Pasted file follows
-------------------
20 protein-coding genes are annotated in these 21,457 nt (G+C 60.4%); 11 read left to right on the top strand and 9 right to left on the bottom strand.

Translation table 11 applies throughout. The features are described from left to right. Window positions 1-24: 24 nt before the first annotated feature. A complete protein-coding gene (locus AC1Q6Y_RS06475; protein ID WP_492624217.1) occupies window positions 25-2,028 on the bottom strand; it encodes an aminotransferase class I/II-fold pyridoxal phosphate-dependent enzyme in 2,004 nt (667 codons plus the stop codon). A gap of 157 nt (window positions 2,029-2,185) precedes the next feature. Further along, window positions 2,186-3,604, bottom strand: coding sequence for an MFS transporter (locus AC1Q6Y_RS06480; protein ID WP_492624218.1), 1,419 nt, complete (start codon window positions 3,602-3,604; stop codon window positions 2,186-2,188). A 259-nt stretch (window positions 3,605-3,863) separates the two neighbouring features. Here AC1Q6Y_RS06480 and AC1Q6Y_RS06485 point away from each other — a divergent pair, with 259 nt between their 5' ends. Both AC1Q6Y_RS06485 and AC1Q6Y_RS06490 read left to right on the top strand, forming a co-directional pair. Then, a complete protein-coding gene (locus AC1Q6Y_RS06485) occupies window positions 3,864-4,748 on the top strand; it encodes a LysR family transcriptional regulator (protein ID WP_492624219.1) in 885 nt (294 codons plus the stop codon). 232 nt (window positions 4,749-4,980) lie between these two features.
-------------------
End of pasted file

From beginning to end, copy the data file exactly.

20 protein-coding genes are annotated in these 21,457 nt (G+C 60.4%); 11 read left to right on the top strand and 9 right to left on the bottom strand.

Translation table 11 applies throughout. The features are described from left to right. Window positions 1-24: 24 nt before the first annotated feature. A complete protein-coding gene (locus AC1Q6Y_RS06475; protein ID WP_492624217.1) occupies window positions 25-2,028 on the bottom strand; it encodes an aminotransferase class I/II-fold pyridoxal phosphate-dependent enzyme in 2,004 nt (667 codons plus the stop codon). A gap of 157 nt (window positions 2,029-2,185) precedes the next feature. Further along, window positions 2,186-3,604, bottom strand: coding sequence for an MFS transporter (locus AC1Q6Y_RS06480; protein ID WP_492624218.1), 1,419 nt, complete (start codon window positions 3,602-3,604; stop codon window positions 2,186-2,188). A 259-nt stretch (window positions 3,605-3,863) separates the two neighbouring features. Here AC1Q6Y_RS06480 and AC1Q6Y_RS06485 point away from each other — a divergent pair, with 259 nt between their 5' ends. Both AC1Q6Y_RS06485 and AC1Q6Y_RS06490 read left to right on the top strand, forming a co-directional pair. Then, a complete protein-coding gene (locus AC1Q6Y_RS06485) occupies window positions 3,864-4,748 on the top strand; it encodes a LysR family transcriptional regulator (protein ID WP_492624219.1) in 885 nt (294 codons plus the stop codon). 232 nt (window positions 4,749-4,980) lie between these two features.